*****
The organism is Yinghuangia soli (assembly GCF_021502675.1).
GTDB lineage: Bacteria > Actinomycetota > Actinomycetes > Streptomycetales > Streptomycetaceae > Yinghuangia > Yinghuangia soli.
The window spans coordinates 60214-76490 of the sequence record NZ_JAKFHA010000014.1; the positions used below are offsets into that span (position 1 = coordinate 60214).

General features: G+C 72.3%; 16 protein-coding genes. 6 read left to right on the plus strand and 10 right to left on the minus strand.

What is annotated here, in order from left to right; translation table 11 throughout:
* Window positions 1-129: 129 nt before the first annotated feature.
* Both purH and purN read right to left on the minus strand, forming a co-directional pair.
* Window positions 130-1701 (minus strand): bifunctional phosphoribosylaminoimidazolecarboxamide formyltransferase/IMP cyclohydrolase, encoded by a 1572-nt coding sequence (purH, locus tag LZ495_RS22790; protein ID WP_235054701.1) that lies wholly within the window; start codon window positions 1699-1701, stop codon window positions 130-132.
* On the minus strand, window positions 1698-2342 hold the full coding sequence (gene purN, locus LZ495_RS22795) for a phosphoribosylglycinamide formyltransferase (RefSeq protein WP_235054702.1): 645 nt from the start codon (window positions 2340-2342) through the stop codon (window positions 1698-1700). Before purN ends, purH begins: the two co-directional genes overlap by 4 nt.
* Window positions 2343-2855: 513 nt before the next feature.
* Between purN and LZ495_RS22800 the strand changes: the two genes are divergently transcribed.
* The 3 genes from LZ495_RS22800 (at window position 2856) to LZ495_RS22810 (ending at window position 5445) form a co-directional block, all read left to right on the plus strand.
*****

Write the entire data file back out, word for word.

The organism is Yinghuangia soli (assembly GCF_021502675.1).
GTDB lineage: Bacteria > Actinomycetota > Actinomycetes > Streptomycetales > Streptomycetaceae > Yinghuangia > Yinghuangia soli.
The window spans coordinates 60214-76490 of the sequence record NZ_JAKFHA010000014.1; the positions used below are offsets into that span (position 1 = coordinate 60214).

General features: G+C 72.3%; 16 protein-coding genes. 6 read left to right on the plus strand and 10 right to left on the minus strand.

What is annotated here, in order from left to right; translation table 11 throughout:
* Window positions 1-129: 129 nt before the first annotated feature.
* Both purH and purN read right to left on the minus strand, forming a co-directional pair.
* Window positions 130-1701 (minus strand): bifunctional phosphoribosylaminoimidazolecarboxamide formyltransferase/IMP cyclohydrolase, encoded by a 1572-nt coding sequence (purH, locus tag LZ495_RS22790; protein ID WP_235054701.1) that lies wholly within the window; start codon window positions 1699-1701, stop codon window positions 130-132.
* On the minus strand, window positions 1698-2342 hold the full coding sequence (gene purN, locus LZ495_RS22795) for a phosphoribosylglycinamide formyltransferase (RefSeq protein WP_235054702.1): 645 nt from the start codon (window positions 2340-2342) through the stop codon (window positions 1698-1700). Before purN ends, purH begins: the two co-directional genes overlap by 4 nt.
* Window positions 2343-2855: 513 nt before the next feature.
* Between purN and LZ495_RS22800 the strand changes: the two genes are divergently transcribed.
* The 3 genes from LZ495_RS22800 (at window position 2856) to LZ495_RS22810 (ending at window position 5445) form a co-directional block, all read left to right on the plus strand.